One of the marks of a really good story teller is that she can pick you up, carry you away, and keep your interest even when you’re pretty sure how the story is going to end.
That might be one way to start this review. Another way might take this tack.
Of the tales of Dracula and vampires there would seem to be no end, though even Anne Rice has moved on, and the Lord of the Undead has been undone more times that we can count.
Either opening would be true of The Historian, and I can’t decide, so I’ll let both stand.
Kostova has produced one of those Bram Stoker pastiches that even pays homage to the epistolary manner in which the great original was written back in the 1890s, while at the same time bringing the story clearly into the middle of the 20th century.
The nameless historian of the title asks us to believe that she is writing in the 1990s (about a century after Stoker) recording events that happened some 36 years earlier.
“This is the story of how as a girl of sixteen I went in search of my father and his past, and of how he went in search of his beloved mentor and his mentor’s own history, and of how we all found ourselves on one of the darkest pathways into history.”
That is a little of the flavor of the work, from the first page, called “A Note to the Reader”, written in the manner of those stories which, like Stoker’s book. the Marlowe tales of Josef Conrad, or Rice’s own Interview with a Vampire, ask us to believe that some real person is narrating real events for us.
That long sentence also tells you about the nature of the book, which is like one of those oriental puzzle dolls. There is her story, inside of which is Paul’s (her father), inside of which is that of Professor Rossi, who eventually turns out to be her grandfather, which is the only plot twist I’m going to give you in this review.
If the book has a problem at all, and it is a small one to me, it is that the transitions among the three main first person narratives are sometimes not clear, and you have to back up a paragraph or two to reset your perceptions of what is happening and to whom.
Of course all three tales pause in terrible cliffhangers which leave you chafing to get on with THAT story even as you are guided into a different one - but that is half the fun of this sort of story, and none of the subplots are so boring that you would want to skip ahead to find out where the one you are leaving for a time is going to end up.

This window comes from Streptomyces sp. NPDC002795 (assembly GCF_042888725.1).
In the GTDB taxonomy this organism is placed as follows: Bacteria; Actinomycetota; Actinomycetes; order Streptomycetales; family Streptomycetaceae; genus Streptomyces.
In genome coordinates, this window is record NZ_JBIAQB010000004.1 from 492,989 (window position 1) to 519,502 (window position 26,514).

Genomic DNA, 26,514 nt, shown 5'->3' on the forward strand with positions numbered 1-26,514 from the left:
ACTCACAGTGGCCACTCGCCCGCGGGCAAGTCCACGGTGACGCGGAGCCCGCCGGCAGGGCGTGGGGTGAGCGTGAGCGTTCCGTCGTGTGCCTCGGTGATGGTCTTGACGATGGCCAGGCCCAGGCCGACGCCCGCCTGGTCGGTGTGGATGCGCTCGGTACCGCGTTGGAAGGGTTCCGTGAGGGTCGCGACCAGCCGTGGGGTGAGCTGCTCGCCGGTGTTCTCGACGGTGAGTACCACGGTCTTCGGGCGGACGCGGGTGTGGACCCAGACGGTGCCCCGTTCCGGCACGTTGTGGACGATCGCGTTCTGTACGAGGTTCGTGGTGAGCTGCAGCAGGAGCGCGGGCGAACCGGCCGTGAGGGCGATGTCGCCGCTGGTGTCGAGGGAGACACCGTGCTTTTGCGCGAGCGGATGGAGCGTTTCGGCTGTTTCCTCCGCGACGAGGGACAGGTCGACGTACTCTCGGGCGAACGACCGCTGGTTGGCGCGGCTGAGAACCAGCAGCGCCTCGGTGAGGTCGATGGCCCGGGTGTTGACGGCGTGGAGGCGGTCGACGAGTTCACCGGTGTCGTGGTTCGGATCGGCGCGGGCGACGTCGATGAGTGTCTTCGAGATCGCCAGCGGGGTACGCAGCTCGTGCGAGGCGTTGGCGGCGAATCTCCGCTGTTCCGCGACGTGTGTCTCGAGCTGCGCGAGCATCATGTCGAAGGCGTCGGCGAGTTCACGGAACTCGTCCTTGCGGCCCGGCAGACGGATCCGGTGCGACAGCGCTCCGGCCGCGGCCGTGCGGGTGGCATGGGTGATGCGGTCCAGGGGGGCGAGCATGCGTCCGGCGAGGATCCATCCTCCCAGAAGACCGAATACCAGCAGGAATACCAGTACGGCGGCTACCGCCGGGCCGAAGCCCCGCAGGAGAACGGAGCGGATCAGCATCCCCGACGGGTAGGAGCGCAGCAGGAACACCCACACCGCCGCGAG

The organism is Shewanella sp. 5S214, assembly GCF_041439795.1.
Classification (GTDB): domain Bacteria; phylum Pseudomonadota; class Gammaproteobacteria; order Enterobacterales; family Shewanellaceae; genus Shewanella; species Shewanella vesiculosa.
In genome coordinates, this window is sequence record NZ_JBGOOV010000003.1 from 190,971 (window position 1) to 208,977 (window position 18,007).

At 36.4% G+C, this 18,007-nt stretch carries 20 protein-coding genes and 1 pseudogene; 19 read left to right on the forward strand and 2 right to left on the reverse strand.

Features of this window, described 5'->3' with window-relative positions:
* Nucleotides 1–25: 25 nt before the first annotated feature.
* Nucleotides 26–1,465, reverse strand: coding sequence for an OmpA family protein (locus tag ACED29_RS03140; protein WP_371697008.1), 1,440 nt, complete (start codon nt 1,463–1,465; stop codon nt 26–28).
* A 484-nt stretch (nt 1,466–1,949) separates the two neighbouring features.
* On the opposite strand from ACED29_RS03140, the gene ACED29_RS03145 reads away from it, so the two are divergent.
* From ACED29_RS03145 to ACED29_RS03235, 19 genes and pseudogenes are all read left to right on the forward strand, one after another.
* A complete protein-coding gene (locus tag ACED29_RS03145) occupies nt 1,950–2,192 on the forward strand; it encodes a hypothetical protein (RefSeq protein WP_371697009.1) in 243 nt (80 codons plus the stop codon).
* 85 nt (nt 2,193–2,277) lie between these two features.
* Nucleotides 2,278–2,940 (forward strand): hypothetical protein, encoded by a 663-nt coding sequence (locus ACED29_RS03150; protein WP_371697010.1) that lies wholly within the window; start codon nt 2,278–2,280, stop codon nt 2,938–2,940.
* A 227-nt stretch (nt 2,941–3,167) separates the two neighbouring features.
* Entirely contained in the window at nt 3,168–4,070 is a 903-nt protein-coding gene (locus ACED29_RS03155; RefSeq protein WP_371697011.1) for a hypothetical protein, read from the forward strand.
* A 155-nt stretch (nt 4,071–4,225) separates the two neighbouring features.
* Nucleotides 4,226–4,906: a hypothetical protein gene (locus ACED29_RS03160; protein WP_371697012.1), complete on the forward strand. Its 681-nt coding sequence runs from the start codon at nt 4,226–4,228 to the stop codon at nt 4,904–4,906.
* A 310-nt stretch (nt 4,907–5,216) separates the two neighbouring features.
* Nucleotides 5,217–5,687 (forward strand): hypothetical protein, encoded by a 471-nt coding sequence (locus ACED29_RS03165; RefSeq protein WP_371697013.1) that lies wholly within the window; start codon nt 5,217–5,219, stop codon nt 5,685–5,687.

Our Historian begins her quest into the past by finding a strange volume amongst her diplomat father’s books in his library. In the middle of the book are some letters, the first of which begins thus.
“My dear and unfortunate successor:
“It is with regret that I imagine you, whoever you are, reading this account I must put down here. The regret is partly for myself - because I will surely be dead, or perhaps worse, it this is in your hands.”
Or perhaps worse? Well, yes, perhaps, if the very dangerous subject matter of your scholarly research happens to be Vlad III (Tepes) of Wallachia, otherwise known as Drakulya.
All three of our narrators, on a quest for similar but different reasons, travelling in different decades and in different ways, search the length and breadth of Europe, from London to the mountains of the Balkans, from one mysterious library and half-clue to the next, to ferret out the meaning of the strange, antique leather bound journals with the dragon woodcut emblazoned on the cover , journals left to stir the minds of the curious and lead them - alive or dead, willing or unwilling - into the service of the one who was once called the Impaler.
This is a slow book. It simmers like a pot roast at low heat, one which produces the best gravy and the juiciest meat without drying out. You have to take your time with it, and savor the flavours of the different eras in which the story is being told. The characters are engaging on several levels. They have puzzles to follow, many of which we understand before they do, but they also have lives to live and loves to pursue, and all of that comes across as well.
This book has been compared to Dan Brown’s DaVinci Code, but it’s only fair to say that they are not really the same type of thing at all, except in that they deal with centuries old conspiracies. Brown wrote an action thriller with intellectual pretensions. This is an intellectual thriller with occasional bits of action. Both have their place in the readers’ world.